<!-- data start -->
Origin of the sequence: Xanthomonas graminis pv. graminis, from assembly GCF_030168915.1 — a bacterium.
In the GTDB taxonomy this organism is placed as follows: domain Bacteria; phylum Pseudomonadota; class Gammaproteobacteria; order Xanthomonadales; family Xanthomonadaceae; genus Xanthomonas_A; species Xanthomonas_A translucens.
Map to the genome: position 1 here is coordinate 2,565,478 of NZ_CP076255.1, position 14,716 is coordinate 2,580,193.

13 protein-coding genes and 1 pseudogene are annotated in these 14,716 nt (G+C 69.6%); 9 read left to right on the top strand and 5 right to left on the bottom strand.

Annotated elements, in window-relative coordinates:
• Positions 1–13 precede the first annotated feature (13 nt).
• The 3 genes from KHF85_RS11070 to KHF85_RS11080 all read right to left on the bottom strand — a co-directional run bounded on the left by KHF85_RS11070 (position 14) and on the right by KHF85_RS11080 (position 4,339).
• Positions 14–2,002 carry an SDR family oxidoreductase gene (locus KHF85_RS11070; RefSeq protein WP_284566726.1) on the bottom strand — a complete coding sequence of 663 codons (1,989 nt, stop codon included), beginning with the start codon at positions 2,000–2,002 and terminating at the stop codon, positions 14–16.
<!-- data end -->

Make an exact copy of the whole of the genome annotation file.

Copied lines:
Origin of the sequence: Xanthomonas graminis pv. graminis, from assembly GCF_030168915.1 — a bacterium.
In the GTDB taxonomy this organism is placed as follows: domain Bacteria; phylum Pseudomonadota; class Gammaproteobacteria; order Xanthomonadales; family Xanthomonadaceae; genus Xanthomonas_A; species Xanthomonas_A translucens.
Map to the genome: position 1 here is coordinate 2,565,478 of NZ_CP076255.1, position 14,716 is coordinate 2,580,193.

13 protein-coding genes and 1 pseudogene are annotated in these 14,716 nt (G+C 69.6%); 9 read left to right on the top strand and 5 right to left on the bottom strand.

Annotated elements, in window-relative coordinates:
• Positions 1–13 precede the first annotated feature (13 nt).
• The 3 genes from KHF85_RS11070 to KHF85_RS11080 all read right to left on the bottom strand — a co-directional run bounded on the left by KHF85_RS11070 (position 14) and on the right by KHF85_RS11080 (position 4,339).
• Positions 14–2,002 carry an SDR family oxidoreductase gene (locus KHF85_RS11070; RefSeq protein WP_284566726.1) on the bottom strand — a complete coding sequence of 663 codons (1,989 nt, stop codon included), beginning with the start codon at positions 2,000–2,002 and terminating at the stop codon, positions 14–16.